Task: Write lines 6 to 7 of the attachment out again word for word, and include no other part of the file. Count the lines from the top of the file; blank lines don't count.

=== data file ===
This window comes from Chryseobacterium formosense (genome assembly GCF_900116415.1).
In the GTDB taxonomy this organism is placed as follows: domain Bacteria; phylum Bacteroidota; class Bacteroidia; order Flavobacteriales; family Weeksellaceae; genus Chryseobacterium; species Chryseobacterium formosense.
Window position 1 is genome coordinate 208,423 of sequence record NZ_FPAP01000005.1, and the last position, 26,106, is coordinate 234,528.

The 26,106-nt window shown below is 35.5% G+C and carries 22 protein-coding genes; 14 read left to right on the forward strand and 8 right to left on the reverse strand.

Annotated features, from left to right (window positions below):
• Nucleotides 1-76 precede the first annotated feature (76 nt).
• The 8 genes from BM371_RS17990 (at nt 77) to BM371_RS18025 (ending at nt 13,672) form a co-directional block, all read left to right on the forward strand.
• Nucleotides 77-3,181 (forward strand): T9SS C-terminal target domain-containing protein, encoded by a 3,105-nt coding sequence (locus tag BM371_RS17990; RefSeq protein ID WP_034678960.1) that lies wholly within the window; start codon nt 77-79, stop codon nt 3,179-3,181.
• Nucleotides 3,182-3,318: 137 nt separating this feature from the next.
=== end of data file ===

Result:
• Nucleotides 1-76 precede the first annotated feature (76 nt).
• The 8 genes from BM371_RS17990 (at nt 77) to BM371_RS18025 (ending at nt 13,672) form a co-directional block, all read left to right on the forward strand.